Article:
Tubal ligation or tying tubes is a permanent birth control surgical procedure
Tubal ligation or tying tubes is a permanent birth control surgical procedure

Tubal ligation or tying tubes is a permanent birth control surgical procedure for women who no longer want children.

In this surgery, both of your fallopian tubes (the tubes on either side of your womb that collect eggs from the ovaries and transport to the womb) are tied or blocked so that the sperms and eggs cannot be met for fertilization.

When tubal ligation is performed with a laparoscope (a flexible tube with a camera), it requires only three to four small keyhole-sized cuts on your lower belly near your navel to reach up to your tubes.

The procedure can be done in hospital settings. You can go home on the same day and resume your normal activities within a few days. This method is effective immediately with a very low failure rate of 0.5%.

What happens during this surgery?

What happens:
  1. Before the surgery, you will be given anesthesia for sedation.
  2. Two to three small keyhole incisions are made on your belly near naval.
  3. A laparoscope (a thin flexible tube with a camera) is inserted into your belly, usually at the sight of your navel through small keyhole incisions.
  4. Air will be used to inflate the belly for a better view and to create more space.
  5. Both the fallopian tubes are cut and the ends are folded back and then tied off.
  6. The laparoscope is withdrawn, and incisions are closed with stitches or a special tape.
  7. The wound is bandaged.

What should I expect after surgery?

After the procedure,

  • You will be monitored for a short time.
  • You will be discharged within two to four hours after the surgery.
  • You will need someone to take you home.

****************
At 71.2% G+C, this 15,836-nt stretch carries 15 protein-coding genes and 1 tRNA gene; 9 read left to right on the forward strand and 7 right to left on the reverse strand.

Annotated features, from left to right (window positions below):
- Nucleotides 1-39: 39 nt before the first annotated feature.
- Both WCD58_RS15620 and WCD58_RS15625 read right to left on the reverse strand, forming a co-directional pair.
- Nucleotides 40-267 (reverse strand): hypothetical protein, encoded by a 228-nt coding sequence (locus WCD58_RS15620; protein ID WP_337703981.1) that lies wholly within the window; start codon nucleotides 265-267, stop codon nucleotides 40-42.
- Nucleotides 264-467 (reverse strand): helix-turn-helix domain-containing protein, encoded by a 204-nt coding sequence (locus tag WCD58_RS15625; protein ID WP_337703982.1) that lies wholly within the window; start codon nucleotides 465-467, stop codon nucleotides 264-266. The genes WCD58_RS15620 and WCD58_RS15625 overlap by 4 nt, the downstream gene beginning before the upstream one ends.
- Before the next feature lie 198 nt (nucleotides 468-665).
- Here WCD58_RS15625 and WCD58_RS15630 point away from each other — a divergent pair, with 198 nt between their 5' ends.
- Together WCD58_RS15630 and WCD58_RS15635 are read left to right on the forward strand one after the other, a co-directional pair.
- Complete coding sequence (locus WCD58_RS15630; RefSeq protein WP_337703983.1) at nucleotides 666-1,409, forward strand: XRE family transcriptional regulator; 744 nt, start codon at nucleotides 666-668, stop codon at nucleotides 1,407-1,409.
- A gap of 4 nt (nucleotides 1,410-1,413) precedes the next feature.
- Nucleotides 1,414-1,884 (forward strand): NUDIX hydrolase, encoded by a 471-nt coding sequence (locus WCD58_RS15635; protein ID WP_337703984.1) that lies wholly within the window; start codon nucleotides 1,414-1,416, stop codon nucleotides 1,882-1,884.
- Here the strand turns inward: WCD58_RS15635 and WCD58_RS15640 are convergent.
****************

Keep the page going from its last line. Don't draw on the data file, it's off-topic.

• You can return to your normal routines within one week of surgery.
  • You may have other symptoms that can last a few days such as
  1. Dizziness,
  2. Discomfort
  3. Soreness in your navel and belly
  4. Bruises
  5. Weakness
  6. Tiredness
  7. Nausea
  8. Shoulder and back pain (because of gas used during the procedure)
  9. Belly cramps
  10. Gassy or bloated feeling
  11. A sore throat (from the breathing tube if given general anesthesia)
  12. Some vaginal discharge or spotting
  • Your incisions will be closed with skin adhesives and bandages that will be removed after 24 hours.
  • Stitches will get dissolved on their own.
  • You can take a bath the next day. However, do not soak your incision in a bathtub or go swimming.
  • You can gradually increase your activity level with short walks and light activity.
  • You can start sexual activity when you feel comfortable.

QUESTION

Which of the following are methods for contraception? See Answer

What are the benefits of laparoscopic tubal ligation?

Benefits include:
  • Permanent birth control
  • Most effective
  • Immediately effective
  • Minimum invasive
  • Safe
  • Convenient
  • Less failure rate
  • Quicker recovery
  • Fewer complications
  • Outpatient surgery
  • Short hospital stay (same-day discharge)
  • Resume to work shortly
  • Do not cause any change in your menses or cause menopause
  • After the procedure, no further steps, little or nothing to do or remember

What are the risks?

There is a small risk of

  • General anesthesia-related issues.
  • Injury and damage to the surrounding organs such as the bladder, gut, and womb.
  • Bladder infection.
  • Surgical site infection.
  • Bleeding.
  • Failure of birth control (very rare).
  • Ectopic pregnancy (the baby grows outside the womb).
  • The possible need for further surgery.

Can you get pregnant after laparoscopic tubal ligation?

After tubal ligation, if you want to reverse the surgery, it may not work. Even after reversing tubal ligation, many women are still not able to get pregnant. Additionally, the risk of ectopic pregnancy (pregnancy outside the womb) is increased.

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Medically Reviewed on 11/3/2020
References
Medscape https://emedicine.medscape.com/article/1848429-technique

University of Michigan https://www.uofmhealth.org/health-library/hw7496

Clevelandclinic https://my.clevelandclinic.org/health/treatments/4933-sterilization-by-laparoscopy

Emory University school of Medicine https://med.emory.edu/departments/gynecology-obstetrics/patient-care/patient-education/bilateral-tubal-ligation/index.html

The American College of Obstetricians and Gynecologists. https://www.acog.org/womens-health/faqs/sterilization-by-laparoscopy

US Department of Health and Human Services, Office of Population Affairs https://opa.hhs.gov/reproductive-health?pregnancy-prevention/sterilization/female-sterilization/index.html